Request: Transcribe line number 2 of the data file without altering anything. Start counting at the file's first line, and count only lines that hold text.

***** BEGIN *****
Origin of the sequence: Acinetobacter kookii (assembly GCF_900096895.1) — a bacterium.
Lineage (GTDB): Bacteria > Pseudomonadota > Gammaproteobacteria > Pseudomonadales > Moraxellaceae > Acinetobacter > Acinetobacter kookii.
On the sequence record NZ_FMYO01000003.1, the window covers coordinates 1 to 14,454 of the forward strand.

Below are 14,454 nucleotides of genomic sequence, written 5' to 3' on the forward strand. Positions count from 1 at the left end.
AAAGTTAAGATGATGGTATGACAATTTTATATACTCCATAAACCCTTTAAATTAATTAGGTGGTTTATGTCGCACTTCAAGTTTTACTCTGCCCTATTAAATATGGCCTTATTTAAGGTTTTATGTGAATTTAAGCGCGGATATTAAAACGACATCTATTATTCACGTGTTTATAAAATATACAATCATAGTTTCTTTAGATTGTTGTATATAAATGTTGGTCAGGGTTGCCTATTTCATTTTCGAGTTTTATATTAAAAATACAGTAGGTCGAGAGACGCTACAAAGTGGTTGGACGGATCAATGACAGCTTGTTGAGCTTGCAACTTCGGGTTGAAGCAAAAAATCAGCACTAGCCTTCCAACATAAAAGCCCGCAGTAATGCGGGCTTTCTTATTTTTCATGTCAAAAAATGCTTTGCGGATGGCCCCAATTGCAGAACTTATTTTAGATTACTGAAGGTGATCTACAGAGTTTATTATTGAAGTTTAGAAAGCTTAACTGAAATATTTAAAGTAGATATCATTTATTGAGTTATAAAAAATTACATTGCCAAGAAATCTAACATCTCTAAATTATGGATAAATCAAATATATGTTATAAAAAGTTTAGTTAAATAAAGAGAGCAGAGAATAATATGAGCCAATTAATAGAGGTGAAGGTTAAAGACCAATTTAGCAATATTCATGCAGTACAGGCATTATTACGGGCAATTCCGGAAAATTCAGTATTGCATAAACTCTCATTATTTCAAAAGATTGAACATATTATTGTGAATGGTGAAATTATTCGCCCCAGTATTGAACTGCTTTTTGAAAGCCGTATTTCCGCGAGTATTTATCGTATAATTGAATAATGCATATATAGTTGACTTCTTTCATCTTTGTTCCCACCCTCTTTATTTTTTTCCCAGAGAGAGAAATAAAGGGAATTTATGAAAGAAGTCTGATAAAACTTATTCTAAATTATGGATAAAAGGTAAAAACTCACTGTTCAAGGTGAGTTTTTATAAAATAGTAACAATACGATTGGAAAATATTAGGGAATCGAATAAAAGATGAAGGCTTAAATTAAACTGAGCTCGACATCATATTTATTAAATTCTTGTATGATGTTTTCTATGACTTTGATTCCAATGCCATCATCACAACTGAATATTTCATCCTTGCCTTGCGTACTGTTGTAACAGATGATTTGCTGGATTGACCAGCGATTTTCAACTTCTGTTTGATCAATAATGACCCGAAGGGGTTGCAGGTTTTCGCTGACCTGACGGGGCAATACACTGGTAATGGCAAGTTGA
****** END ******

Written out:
Lineage (GTDB): Bacteria > Pseudomonadota > Gammaproteobacteria > Pseudomonadales > Moraxellaceae > Acinetobacter > Acinetobacter kookii.